Owning your own house is central to the American Dream is to. After struggling and striving for years, working and saving up, you finally take the plunge and buy your own home. A monumental step! Congratulations.
After making such a life-changing decision – you must take the right steps to protect your property. The best way to go about doing this is to get your home insured.
Home insurances are a way to protect all of the components in your control, such as your fence, shed, deck, and more. Based on which insurance you pick, you will get compensated, either in cash or kind, or both, in case of emergencies. You’re protected from the most unpredictable but devastating natural disasters. Above all else – it’ll give you peace of mind knowing that you and your family are covered (to make an insurance pun).
85% of homeowners in the US have home owner’s insurance, and they spend an average of $1,083 a year on their policies.
Before you go ahead and get insurance, you should educate yourself on what kind of policies there are. We’re here to help you out by listing out all the flavors of home insurance out there.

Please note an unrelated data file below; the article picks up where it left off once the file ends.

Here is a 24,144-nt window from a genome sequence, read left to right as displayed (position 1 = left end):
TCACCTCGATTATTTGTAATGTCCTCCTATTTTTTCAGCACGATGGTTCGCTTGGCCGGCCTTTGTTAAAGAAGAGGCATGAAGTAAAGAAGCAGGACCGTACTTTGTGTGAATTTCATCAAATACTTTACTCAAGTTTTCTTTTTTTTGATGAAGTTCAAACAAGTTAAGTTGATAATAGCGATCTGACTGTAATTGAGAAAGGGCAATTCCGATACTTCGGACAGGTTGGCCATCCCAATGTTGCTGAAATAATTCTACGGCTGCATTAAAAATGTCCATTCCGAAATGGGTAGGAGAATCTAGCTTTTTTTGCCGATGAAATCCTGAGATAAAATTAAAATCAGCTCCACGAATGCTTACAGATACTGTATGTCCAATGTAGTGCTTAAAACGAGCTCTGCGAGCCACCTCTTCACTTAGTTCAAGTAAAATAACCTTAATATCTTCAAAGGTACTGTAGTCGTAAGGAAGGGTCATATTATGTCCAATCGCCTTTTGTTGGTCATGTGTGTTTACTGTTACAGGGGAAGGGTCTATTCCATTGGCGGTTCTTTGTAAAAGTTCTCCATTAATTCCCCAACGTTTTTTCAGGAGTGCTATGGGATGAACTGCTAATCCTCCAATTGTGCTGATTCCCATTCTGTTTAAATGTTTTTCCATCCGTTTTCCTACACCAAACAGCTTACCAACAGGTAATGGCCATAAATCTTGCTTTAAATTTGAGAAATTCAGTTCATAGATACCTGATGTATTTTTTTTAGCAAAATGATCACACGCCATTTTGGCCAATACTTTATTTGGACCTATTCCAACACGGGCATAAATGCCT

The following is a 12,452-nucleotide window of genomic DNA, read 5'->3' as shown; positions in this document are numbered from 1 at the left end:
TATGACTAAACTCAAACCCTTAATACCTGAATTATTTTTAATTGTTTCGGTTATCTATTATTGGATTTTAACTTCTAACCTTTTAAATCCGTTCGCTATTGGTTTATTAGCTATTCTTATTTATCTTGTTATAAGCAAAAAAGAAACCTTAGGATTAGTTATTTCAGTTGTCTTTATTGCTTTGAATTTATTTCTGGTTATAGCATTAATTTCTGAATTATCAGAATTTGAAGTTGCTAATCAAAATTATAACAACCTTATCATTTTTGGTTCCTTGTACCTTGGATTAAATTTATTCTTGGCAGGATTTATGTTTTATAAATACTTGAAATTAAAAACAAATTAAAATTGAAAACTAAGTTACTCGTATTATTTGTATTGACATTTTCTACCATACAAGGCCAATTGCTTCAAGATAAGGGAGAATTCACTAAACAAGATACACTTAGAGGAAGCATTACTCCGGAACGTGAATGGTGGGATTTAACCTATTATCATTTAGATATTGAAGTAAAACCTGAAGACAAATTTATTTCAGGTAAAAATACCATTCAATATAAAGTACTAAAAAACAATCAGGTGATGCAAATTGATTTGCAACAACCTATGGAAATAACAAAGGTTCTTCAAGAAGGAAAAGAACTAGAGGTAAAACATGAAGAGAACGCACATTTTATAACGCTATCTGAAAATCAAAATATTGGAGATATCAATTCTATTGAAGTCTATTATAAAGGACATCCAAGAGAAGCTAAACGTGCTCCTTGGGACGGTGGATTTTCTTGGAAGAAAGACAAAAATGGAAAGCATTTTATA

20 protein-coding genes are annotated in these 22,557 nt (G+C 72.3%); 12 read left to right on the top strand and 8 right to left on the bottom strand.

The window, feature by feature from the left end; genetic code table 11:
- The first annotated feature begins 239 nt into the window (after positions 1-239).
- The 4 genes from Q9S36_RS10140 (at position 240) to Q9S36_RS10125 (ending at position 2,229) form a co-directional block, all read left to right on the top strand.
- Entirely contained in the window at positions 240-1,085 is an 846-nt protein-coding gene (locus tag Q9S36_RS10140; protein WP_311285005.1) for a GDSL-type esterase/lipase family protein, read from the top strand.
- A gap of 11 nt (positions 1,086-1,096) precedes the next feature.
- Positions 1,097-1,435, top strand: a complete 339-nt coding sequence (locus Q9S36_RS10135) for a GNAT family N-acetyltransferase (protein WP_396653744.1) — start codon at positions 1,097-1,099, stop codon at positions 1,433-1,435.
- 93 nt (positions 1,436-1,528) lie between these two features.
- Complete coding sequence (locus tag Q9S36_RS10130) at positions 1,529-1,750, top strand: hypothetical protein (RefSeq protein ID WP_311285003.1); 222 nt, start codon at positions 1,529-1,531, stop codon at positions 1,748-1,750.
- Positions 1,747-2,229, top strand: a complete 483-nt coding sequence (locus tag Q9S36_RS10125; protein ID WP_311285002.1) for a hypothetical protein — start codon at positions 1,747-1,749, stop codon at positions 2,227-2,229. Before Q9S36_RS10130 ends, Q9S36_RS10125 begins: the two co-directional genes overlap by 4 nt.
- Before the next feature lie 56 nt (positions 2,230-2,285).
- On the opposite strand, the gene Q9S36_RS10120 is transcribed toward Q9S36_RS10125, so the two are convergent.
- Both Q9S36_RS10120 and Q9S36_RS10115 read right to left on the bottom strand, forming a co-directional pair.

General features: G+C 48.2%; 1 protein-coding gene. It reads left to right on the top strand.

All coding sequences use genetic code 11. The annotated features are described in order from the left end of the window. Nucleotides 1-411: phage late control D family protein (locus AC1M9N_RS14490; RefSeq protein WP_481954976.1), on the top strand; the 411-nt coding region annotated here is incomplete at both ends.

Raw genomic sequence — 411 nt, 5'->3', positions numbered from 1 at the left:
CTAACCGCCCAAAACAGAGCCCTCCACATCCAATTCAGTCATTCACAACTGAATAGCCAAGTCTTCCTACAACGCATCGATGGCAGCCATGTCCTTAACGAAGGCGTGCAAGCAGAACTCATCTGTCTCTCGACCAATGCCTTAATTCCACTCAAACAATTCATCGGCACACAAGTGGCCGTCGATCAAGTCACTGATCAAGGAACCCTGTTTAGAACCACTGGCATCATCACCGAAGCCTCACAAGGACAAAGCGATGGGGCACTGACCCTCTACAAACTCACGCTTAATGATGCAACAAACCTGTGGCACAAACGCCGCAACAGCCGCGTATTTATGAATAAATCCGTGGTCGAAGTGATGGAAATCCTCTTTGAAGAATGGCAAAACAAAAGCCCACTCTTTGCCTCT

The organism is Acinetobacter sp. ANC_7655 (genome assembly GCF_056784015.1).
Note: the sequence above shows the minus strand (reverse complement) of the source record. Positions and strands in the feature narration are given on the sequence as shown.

Before we start, keep three things in mind.
1-Actual cash value (also known as market value) means the valuation of your home that factors in the age and condition of your property. Replacement cost refers to the amount that it would take to replace the property and it is compared to the other properties in your surroundings made similarly. The only difference between the two is a deduction for depreciation.
2- There are a few specific disasters (perils) that many insurances do not cover: earthquakes and other earth movement, sinkholes, flooding, acts of war and acts by the government, and nuclear accidents.
3- There’s a difference between your property and your personal belongings.
Now let’s find out more about the different homeowner’s policies and how they can help you.
This is the most basic home insurance option out of them all. Its coverage is limited to just 10 specific disasters.
If the area you live in is prone to fire, lightning storms, windstorms, or hail – this insurance will evaluate your home and personal belonging’s actual cash value and insure you for that amount. This also covers damage caused by falling objects and smoke.
If you live in a rough neighborhood that’s prone to break-ins, vandalism, or riots, you’ll find relief in this policy. It also covers damage related to air crafts, vehicles, and explosions.
This policy is a little outdated now, and many insurance companies do not even offer it anymore.